It seems that shrinking the covariance matrix is especially useful if the number of individual stocks is greater than the number of data points. However is there any special gain if you're not constrained by the data ?
When using the estimated covariance in the context of mean-variance optimization, then, yes, shrinking the covariance matrix is useful even when you have sufficient data.
A good reference is Golts and Jones, A Sharper Angle on Optimization, who discuss convariance shrinkage among other techniques and give two examples of the usefulness of shrunk covariance estimates in forming (unconstrained) optimal portfolios. The first is desensitizing the optimizer to small variations in alphas of highly correlated assets. The second is controlling leverage.
There's more than one way to shrink a covariance matrix. You can think of shrinking a covariance matrix as part of general class of estimators that limit the norms of a matrix. You could alternately think of shrinkage as a form of Bayesian analysis. Given the broad set of techniques one could use, it can be more helpful to think in terms of techniques to reduce estimation risk.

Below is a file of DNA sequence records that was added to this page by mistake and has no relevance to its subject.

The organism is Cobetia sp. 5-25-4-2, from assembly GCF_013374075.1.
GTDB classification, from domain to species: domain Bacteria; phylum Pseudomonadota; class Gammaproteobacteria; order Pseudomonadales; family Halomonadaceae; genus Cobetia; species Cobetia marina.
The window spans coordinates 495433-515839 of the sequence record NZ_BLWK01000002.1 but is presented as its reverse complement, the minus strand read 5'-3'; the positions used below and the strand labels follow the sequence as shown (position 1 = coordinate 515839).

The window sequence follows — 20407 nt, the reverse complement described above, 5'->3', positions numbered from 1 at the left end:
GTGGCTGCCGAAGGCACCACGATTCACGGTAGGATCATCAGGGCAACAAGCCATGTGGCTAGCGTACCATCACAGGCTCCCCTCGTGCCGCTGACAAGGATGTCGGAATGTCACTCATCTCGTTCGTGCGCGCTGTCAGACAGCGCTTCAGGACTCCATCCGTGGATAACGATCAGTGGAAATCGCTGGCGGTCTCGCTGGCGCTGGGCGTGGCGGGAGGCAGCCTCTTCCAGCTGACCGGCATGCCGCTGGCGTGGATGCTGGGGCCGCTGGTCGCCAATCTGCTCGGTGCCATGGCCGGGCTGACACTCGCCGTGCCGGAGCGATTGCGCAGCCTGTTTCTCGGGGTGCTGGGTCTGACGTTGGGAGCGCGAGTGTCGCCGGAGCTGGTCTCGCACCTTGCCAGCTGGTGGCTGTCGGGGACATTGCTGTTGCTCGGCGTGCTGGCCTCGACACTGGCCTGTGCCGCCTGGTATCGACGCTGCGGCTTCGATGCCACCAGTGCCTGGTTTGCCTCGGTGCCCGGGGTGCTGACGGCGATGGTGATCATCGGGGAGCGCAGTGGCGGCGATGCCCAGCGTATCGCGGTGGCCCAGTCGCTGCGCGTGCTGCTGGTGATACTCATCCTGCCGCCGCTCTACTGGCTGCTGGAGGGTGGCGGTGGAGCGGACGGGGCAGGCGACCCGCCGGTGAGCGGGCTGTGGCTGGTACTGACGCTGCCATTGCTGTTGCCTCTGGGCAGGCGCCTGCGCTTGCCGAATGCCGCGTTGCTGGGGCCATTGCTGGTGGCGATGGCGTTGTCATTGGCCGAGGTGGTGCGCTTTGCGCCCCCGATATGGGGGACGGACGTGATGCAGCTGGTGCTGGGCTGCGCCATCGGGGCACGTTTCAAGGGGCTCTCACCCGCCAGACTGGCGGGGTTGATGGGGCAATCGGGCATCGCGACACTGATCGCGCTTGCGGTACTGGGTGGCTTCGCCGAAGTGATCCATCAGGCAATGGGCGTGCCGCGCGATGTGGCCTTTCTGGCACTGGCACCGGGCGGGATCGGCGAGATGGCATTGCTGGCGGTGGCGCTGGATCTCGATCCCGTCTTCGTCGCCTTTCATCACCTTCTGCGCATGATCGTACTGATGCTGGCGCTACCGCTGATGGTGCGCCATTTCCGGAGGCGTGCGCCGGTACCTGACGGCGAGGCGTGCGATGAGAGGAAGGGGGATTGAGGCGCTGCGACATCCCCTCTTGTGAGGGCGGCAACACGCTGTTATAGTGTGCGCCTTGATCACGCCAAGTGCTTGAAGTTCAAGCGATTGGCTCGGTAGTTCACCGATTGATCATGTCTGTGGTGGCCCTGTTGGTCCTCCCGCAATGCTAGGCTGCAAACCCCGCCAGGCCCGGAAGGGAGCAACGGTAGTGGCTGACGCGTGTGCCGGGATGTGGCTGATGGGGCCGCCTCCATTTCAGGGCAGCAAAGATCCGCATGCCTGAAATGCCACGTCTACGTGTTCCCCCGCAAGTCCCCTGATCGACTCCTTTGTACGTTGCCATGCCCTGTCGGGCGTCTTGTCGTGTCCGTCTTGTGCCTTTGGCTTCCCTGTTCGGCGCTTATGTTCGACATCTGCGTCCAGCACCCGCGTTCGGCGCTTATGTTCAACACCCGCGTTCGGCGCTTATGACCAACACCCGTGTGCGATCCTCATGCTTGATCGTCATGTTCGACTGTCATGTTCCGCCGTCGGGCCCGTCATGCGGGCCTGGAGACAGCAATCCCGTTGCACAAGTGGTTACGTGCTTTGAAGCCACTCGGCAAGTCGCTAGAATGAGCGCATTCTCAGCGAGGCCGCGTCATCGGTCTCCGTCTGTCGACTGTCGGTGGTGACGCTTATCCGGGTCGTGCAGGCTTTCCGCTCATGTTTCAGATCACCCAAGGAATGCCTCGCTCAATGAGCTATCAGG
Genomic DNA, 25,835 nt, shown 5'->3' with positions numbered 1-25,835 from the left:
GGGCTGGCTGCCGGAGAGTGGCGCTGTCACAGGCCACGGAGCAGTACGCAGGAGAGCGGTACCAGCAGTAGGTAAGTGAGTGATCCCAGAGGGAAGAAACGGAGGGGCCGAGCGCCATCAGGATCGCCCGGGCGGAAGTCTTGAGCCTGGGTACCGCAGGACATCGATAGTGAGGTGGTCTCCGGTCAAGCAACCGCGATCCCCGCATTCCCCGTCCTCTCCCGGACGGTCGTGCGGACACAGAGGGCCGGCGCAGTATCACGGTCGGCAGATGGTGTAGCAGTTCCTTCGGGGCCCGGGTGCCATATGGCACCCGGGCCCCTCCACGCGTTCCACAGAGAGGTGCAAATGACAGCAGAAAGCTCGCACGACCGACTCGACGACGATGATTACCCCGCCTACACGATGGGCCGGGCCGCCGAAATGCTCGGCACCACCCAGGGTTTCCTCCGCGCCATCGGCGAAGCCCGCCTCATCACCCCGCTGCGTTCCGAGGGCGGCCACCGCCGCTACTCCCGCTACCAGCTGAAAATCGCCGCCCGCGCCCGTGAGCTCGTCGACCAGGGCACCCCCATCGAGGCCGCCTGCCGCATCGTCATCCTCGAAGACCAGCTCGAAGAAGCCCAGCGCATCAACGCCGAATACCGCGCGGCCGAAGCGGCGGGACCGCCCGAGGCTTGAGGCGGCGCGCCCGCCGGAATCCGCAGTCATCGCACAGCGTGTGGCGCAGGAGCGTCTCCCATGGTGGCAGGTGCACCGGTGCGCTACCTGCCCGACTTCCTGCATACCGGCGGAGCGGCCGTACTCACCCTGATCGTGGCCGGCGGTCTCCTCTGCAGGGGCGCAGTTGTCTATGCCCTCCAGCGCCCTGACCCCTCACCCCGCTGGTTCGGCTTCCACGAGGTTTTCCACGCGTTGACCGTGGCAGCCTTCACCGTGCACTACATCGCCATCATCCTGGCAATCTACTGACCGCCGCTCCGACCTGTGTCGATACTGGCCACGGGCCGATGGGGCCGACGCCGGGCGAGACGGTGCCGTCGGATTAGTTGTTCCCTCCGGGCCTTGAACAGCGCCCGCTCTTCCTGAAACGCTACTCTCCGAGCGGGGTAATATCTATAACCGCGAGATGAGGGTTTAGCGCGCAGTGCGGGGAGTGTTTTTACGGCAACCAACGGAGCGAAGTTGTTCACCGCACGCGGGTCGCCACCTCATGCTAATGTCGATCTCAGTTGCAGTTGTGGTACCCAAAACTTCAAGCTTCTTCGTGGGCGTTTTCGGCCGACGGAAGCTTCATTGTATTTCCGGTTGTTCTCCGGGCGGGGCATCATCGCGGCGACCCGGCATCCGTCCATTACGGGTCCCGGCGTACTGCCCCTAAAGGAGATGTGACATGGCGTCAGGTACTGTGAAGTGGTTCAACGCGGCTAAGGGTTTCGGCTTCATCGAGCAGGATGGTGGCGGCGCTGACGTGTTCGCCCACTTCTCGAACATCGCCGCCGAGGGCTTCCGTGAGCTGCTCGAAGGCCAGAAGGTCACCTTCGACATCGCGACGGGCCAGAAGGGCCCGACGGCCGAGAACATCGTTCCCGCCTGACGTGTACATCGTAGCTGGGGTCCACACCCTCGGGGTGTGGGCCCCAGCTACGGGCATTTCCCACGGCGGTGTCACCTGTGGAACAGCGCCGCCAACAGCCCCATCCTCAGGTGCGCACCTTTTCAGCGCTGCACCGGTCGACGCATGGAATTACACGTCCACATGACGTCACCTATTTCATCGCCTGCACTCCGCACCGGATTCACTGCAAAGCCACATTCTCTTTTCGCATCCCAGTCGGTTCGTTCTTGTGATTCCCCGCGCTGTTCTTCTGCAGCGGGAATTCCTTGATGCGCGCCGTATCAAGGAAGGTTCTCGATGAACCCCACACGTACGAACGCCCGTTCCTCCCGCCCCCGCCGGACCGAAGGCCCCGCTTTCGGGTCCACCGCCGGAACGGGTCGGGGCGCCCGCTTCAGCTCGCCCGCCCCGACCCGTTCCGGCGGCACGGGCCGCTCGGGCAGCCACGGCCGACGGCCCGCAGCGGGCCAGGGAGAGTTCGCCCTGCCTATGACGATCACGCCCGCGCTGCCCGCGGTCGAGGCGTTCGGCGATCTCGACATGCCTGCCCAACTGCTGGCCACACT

For instance, suppose you simulate some data (really you want to simulate a mean and covariance with error and then simulate data using those parameters) and then apply techniques that reduce the impact of estimation error while constructing an efficient frontier. If you do this many times, you will find that the techniques that reduce the estimation error will be closer to what the frontier would look like if you knew the true mean and covariance than if you used the sample parameters. So to this extent, techniques do reduce estimation error would be a good thing.
In practice, the techniques lead to more diversified (less concentrated) portfolios and increase stability over time, which tends to reduce turnover. It's not necessarily clear that the techniques would lead to better returns, however.